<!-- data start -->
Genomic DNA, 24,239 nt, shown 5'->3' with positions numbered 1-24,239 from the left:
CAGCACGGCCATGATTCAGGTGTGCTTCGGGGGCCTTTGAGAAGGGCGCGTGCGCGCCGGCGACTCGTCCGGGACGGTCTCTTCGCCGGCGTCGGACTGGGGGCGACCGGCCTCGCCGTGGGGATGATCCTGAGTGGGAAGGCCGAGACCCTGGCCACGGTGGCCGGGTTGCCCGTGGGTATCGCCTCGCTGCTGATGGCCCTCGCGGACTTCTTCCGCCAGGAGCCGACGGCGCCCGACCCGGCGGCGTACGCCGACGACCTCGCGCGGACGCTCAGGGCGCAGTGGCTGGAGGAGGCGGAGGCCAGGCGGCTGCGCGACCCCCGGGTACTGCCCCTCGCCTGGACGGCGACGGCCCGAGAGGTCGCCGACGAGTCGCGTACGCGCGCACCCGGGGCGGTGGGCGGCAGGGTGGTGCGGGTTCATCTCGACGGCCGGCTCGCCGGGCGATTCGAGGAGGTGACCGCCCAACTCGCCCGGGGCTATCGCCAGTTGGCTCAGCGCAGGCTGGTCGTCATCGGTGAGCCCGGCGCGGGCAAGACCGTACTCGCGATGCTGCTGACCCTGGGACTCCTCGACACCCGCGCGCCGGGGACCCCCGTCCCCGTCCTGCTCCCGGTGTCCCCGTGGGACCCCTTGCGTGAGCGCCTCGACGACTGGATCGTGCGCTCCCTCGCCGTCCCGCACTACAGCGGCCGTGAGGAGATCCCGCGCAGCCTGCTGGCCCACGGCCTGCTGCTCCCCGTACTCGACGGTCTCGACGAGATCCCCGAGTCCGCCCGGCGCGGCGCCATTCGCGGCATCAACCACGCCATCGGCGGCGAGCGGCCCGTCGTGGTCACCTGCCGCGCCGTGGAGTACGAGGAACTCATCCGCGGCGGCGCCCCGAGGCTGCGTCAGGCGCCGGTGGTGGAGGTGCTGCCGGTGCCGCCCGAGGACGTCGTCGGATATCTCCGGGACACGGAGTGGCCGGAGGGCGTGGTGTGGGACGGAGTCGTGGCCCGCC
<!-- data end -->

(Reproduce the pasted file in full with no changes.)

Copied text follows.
Genomic DNA, 24,239 nt, shown 5'->3' with positions numbered 1-24,239 from the left:
CAGCACGGCCATGATTCAGGTGTGCTTCGGGGGCCTTTGAGAAGGGCGCGTGCGCGCCGGCGACTCGTCCGGGACGGTCTCTTCGCCGGCGTCGGACTGGGGGCGACCGGCCTCGCCGTGGGGATGATCCTGAGTGGGAAGGCCGAGACCCTGGCCACGGTGGCCGGGTTGCCCGTGGGTATCGCCTCGCTGCTGATGGCCCTCGCGGACTTCTTCCGCCAGGAGCCGACGGCGCCCGACCCGGCGGCGTACGCCGACGACCTCGCGCGGACGCTCAGGGCGCAGTGGCTGGAGGAGGCGGAGGCCAGGCGGCTGCGCGACCCCCGGGTACTGCCCCTCGCCTGGACGGCGACGGCCCGAGAGGTCGCCGACGAGTCGCGTACGCGCGCACCCGGGGCGGTGGGCGGCAGGGTGGTGCGGGTTCATCTCGACGGCCGGCTCGCCGGGCGATTCGAGGAGGTGACCGCCCAACTCGCCCGGGGCTATCGCCAGTTGGCTCAGCGCAGGCTGGTCGTCATCGGTGAGCCCGGCGCGGGCAAGACCGTACTCGCGATGCTGCTGACCCTGGGACTCCTCGACACCCGCGCGCCGGGGACCCCCGTCCCCGTCCTGCTCCCGGTGTCCCCGTGGGACCCCTTGCGTGAGCGCCTCGACGACTGGATCGTGCGCTCCCTCGCCGTCCCGCACTACAGCGGCCGTGAGGAGATCCCGCGCAGCCTGCTGGCCCACGGCCTGCTGCTCCCCGTACTCGACGGTCTCGACGAGATCCCCGAGTCCGCCCGGCGCGGCGCCATTCGCGGCATCAACCACGCCATCGGCGGCGAGCGGCCCGTCGTGGTCACCTGCCGCGCCGTGGAGTACGAGGAACTCATCCGCGGCGGCGCCCCGAGGCTGCGTCAGGCGCCGGTGGTGGAGGTGCTGCCGGTGCCGCCCGAGGACGTCGTCGGATATCTCCGGGACACGGAGTGGCCGGAGGGCGTGGTGTGGGACGGAGTCGTGGCCCGCC